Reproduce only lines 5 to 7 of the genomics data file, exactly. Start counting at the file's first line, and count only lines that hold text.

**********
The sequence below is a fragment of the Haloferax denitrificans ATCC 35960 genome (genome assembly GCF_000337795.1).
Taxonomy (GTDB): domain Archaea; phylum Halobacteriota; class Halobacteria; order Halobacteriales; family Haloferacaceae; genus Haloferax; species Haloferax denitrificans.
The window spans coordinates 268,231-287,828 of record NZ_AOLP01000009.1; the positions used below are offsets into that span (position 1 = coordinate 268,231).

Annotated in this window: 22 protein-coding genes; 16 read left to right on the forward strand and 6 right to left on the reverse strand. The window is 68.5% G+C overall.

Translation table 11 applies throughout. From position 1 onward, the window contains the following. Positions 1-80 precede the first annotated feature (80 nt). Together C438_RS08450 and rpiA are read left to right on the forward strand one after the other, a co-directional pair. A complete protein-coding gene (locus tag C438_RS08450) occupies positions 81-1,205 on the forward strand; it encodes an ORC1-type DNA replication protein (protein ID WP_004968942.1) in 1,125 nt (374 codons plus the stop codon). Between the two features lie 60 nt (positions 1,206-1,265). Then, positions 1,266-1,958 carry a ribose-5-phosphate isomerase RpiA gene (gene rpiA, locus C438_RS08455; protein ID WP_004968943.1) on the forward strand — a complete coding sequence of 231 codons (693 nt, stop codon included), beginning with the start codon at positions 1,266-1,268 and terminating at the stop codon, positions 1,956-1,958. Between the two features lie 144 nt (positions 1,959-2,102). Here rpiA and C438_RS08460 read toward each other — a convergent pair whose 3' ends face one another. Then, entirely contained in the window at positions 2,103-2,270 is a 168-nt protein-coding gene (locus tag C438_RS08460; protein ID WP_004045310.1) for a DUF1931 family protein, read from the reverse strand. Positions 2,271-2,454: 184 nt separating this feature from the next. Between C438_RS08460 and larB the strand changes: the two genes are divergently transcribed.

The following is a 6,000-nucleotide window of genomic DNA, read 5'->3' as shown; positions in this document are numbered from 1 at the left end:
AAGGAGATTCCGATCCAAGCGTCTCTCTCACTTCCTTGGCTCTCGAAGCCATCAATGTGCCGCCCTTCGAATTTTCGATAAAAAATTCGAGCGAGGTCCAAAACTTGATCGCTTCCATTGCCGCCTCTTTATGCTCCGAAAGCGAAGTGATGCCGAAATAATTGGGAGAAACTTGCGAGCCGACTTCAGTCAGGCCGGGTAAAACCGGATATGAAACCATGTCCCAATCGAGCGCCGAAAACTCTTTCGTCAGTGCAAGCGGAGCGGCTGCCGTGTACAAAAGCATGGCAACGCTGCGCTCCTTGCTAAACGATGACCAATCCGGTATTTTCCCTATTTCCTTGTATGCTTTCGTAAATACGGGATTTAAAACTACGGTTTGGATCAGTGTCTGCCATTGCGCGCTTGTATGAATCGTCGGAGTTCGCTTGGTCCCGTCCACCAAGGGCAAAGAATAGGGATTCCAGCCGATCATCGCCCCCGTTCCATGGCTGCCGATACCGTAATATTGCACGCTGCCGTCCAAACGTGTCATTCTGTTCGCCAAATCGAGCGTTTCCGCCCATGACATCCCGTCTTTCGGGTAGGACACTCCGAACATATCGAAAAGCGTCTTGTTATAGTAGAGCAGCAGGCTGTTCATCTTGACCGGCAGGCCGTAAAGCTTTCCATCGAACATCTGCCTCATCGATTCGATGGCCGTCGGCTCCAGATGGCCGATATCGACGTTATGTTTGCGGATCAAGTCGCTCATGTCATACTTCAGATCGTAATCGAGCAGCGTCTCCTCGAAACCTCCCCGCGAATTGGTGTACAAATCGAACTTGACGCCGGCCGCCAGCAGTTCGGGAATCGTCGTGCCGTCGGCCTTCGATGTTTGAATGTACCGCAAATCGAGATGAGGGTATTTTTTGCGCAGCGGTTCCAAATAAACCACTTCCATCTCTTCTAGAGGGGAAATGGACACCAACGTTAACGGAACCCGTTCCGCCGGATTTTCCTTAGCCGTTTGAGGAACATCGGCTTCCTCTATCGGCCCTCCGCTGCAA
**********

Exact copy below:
Translation table 11 applies throughout. From position 1 onward, the window contains the following. Positions 1-80 precede the first annotated feature (80 nt). Together C438_RS08450 and rpiA are read left to right on the forward strand one after the other, a co-directional pair. A complete protein-coding gene (locus tag C438_RS08450) occupies positions 81-1,205 on the forward strand; it encodes an ORC1-type DNA replication protein (protein ID WP_004968942.1) in 1,125 nt (374 codons plus the stop codon). Between the two features lie 60 nt (positions 1,206-1,265). Then, positions 1,266-1,958 carry a ribose-5-phosphate isomerase RpiA gene (gene rpiA, locus C438_RS08455; protein ID WP_004968943.1) on the forward strand — a complete coding sequence of 231 codons (693 nt, stop codon included), beginning with the start codon at positions 1,266-1,268 and terminating at the stop codon, positions 1,956-1,958. Between the two features lie 144 nt (positions 1,959-2,102). Here rpiA and C438_RS08460 read toward each other — a convergent pair whose 3' ends face one another. Then, entirely contained in the window at positions 2,103-2,270 is a 168-nt protein-coding gene (locus tag C438_RS08460; protein ID WP_004045310.1) for a DUF1931 family protein, read from the reverse strand. Positions 2,271-2,454: 184 nt separating this feature from the next. Between C438_RS08460 and larB the strand changes: the two genes are divergently transcribed.

The following is a 6,000-nucleotide window of genomic DNA, read 5'->3' as shown; positions in this document are numbered from 1 at the left end:
AAGGAGATTCCGATCCAAGCGTCTCTCTCACTTCCTTGGCTCTCGAAGCCATCAATGTGCCGCCCTTCGAATTTTCGATAAAAAATTCGAGCGAGGTCCAAAACTTGATCGCTTCCATTGCCGCCTCTTTATGCTCCGAAAGCGAAGTGATGCCGAAATAATTGGGAGAAACTTGCGAGCCGACTTCAGTCAGGCCGGGTAAAACCGGATATGAAACCATGTCCCAATCGAGCGCCGAAAACTCTTTCGTCAGTGCAAGCGGAGCGGCTGCCGTGTACAAAAGCATGGCAACGCTGCGCTCCTTGCTAAACGATGACCAATCCGGTATTTTCCCTATTTCCTTGTATGCTTTCGTAAATACGGGATTTAAAACTACGGTTTGGATCAGTGTCTGCCATTGCGCGCTTGTATGAATCGTCGGAGTTCGCTTGGTCCCGTCCACCAAGGGCAAAGAATAGGGATTCCAGCCGATCATCGCCCCCGTTCCATGGCTGCCGATACCGTAATATTGCACGCTGCCGTCCAAACGTGTCATTCTGTTCGCCAAATCGAGCGTTTCCGCCCATGACATCCCGTCTTTCGGGTAGGACACTCCGAACATATCGAAAAGCGTCTTGTTATAGTAGAGCAGCAGGCTGTTCATCTTGACCGGCAGGCCGTAAAGCTTTCCATCGAACATCTGCCTCATCGATTCGATGGCCGTCGGCTCCAGATGGCCGATATCGACGTTATGTTTGCGGATCAAGTCGCTCATGTCATACTTCAGATCGTAATCGAGCAGCGTCTCCTCGAAACCTCCCCGCGAATTGGTGTACAAATCGAACTTGACGCCGGCCGCCAGCAGTTCGGGAATCGTCGTGCCGTCGGCCTTCGATGTTTGAATGTACCGCAAATCGAGATGAGGGTATTTTTTGCGCAGCGGTTCCAAATAAACCACTTCCATCTCTTCTAGAGGGGAAATGGACACCAACGTTAACGGAACCCGTTCCGCCGGATTTTCCTTAGCCGTTTGAGGAACATCGGCTTCCTCTATCGGCCCTCCGCTGCAA